It's pouring rain here on MV today, so I'm doing the logical thing and avoiding housework by teaching myself about iOS camera apps.  At this point I am outright allergic to the pseudo-HDR tone mapping the default iOS camera app produces.  The initial problem I'm encountering is how many apps are video focussed.  IDGAF about video beyond the most basic functionality.  I'm a still photographer.  Also some of these apps have a subscription model.

There are quite a few iOS camera app reviews on the YouTubes.  For some reason, ever single one I've watched so far has been by somone with an impressively thick accent.  This poses a problem for me, as I'm dyslexic and have poor auditory processing of language.  (That backwars R thing is a pop culture trope.  Not being able to understand WHAT THE FUCK YOU'RE ON ABOUT because of background noise is very real.)

So my top choice is Pro Camera by Moment.  It's reasonably priced and has the basic features I want (manual controls mostly.)  There are a few iAPs (as are present everywhere it seems) but they're not expensive.  

I also bought Hipstamatic Classic.  Now that we're upwards of a dozen years past the faux retro plague that took over mobile photography and lead to ...Instagram, I figure it's high time for me to buy a toy camera app.  To be fair, I was making fake lo-fi images before it was cool.

There are of course many other camera apps out there, but it takes me a while to get familiar with things, so I'm going to limit myself to those two for a while.  I am curious about Halide, which has very good reviews.  I have some doubts about their iAPs so I'm passing for now.

Also I swear I'm either going to buy a either Canon mirrorless and EOS adapter or a fucking Leica before I turn 50.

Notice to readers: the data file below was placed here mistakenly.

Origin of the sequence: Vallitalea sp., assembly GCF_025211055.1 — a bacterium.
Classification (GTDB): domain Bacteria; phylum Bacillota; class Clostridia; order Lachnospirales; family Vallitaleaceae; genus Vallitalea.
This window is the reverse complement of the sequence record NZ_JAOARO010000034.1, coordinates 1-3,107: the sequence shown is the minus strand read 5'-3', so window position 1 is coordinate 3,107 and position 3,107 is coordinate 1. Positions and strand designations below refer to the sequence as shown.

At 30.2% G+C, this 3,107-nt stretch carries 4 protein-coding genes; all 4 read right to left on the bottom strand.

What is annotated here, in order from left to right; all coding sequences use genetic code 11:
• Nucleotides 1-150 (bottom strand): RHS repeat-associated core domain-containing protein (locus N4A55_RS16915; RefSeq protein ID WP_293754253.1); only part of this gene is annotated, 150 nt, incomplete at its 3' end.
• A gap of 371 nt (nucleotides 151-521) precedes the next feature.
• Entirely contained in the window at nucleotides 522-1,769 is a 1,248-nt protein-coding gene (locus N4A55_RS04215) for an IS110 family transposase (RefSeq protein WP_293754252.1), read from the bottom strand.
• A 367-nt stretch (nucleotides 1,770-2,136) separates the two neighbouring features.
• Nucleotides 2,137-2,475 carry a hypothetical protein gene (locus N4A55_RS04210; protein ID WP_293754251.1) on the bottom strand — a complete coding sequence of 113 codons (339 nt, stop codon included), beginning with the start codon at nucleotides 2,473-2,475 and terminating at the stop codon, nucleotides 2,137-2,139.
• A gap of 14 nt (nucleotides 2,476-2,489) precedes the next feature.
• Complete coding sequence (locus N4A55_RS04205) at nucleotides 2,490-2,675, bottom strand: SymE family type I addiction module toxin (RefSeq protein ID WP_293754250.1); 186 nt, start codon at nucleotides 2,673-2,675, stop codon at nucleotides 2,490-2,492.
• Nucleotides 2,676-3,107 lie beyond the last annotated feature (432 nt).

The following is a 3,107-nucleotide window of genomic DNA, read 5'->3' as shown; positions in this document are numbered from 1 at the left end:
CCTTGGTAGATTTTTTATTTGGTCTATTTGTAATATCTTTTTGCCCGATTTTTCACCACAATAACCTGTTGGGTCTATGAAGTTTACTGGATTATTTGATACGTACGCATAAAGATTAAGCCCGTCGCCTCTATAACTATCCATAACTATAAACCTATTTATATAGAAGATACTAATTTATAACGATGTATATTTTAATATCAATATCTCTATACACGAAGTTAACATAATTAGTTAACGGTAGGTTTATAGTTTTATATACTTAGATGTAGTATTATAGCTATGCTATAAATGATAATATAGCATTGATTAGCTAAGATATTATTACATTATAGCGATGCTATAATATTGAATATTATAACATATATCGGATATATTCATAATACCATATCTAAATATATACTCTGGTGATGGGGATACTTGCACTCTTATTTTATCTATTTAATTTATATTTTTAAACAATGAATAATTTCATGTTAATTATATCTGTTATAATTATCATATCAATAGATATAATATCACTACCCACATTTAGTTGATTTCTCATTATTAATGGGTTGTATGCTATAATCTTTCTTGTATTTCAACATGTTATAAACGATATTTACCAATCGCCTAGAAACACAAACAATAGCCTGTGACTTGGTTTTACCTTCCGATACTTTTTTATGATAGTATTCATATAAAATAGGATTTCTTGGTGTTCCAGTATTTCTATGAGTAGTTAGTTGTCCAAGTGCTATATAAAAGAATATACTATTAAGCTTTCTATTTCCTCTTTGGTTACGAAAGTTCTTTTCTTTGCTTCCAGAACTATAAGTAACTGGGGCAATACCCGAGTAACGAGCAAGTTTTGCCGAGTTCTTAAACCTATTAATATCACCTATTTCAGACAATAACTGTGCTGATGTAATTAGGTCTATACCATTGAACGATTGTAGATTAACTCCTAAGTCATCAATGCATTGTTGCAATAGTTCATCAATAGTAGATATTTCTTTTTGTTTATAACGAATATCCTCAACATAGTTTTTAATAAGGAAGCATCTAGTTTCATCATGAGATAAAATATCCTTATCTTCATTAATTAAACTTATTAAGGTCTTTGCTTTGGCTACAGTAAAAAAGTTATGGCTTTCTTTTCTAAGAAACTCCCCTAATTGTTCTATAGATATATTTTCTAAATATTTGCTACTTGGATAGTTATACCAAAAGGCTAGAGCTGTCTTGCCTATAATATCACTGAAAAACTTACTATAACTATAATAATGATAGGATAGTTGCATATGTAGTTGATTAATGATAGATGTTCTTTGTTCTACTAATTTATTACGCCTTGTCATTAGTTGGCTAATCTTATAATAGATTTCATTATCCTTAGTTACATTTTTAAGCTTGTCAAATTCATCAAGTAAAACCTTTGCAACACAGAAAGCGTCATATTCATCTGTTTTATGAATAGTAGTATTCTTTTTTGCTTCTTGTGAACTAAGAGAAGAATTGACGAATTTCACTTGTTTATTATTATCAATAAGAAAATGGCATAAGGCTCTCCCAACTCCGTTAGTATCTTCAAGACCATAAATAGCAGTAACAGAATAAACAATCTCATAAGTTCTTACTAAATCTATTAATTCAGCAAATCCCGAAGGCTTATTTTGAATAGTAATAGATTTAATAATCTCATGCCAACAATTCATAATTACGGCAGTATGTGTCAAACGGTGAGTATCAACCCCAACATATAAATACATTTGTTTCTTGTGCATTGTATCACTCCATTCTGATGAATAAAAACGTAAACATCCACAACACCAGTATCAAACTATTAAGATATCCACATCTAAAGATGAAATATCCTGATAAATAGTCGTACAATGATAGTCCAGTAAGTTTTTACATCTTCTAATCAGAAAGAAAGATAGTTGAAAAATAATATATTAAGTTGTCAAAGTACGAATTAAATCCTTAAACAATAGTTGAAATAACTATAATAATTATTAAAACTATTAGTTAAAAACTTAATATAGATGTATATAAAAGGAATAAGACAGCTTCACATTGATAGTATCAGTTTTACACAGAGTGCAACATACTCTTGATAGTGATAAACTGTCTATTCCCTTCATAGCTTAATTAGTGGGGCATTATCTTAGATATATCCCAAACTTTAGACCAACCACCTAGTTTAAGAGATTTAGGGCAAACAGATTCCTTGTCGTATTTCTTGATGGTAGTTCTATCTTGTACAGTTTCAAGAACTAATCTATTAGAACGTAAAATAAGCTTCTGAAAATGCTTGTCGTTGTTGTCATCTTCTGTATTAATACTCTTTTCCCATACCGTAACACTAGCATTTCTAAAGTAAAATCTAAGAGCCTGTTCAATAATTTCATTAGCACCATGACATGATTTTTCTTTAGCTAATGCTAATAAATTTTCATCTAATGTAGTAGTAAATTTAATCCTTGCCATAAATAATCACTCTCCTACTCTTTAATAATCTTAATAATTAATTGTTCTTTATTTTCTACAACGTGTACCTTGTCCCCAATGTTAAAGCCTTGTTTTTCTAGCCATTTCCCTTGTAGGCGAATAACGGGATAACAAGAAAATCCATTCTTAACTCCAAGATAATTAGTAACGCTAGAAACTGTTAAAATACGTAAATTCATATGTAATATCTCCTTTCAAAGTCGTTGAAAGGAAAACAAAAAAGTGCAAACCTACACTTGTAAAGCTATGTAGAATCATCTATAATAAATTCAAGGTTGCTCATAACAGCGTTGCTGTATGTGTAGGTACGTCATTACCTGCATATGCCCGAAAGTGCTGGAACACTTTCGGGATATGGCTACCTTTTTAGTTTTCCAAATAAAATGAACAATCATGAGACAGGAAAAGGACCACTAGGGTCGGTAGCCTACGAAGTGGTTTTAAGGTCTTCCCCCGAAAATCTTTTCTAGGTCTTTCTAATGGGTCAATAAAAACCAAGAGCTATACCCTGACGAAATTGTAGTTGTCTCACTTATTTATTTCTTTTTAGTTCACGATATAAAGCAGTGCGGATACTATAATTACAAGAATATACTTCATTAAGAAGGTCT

• Thanks 1
Link to comment
Share on other sites

You can already get the full experience with any of the M240 variants (and with better battery life).

The rest you can save up for a better lens. 60MP is too much for a handheld camera without IBIS anyway.
There is an M262 locally that I am thinking of buying after regretting selling the M240 but I can't sell either the SL or the SL2 right now...

Thinking back on it, there was nothing wrong with the M240 in the first place, why I sold it, I do not know... People criticize the rendering compared to the M9 but it's more than fine (prefer it to many other digital cameras I've owned)
I would not mind trying an M9 one day, but that is probably the point where it would feel clunky, old, I would need to carry spare batteries everywhere and the sensor and electronics could develop problems.

Edited by padam
Link to comment
Share on other sites

Join the conversation

You can post now and register later. If you have an account, sign in now to post with your account.

Reply to this topic...

×   Pasted as rich text.   Paste as plain text instead

  Only 75 emoji are allowed.

×   Your link has been automatically embedded.   Display as a link instead

×   Your previous content has been restored.   Clear editor

×   You cannot paste images directly. Upload or insert images from URL.

  • Create New...

Important Information

By using this site, you agree to our Terms of Use.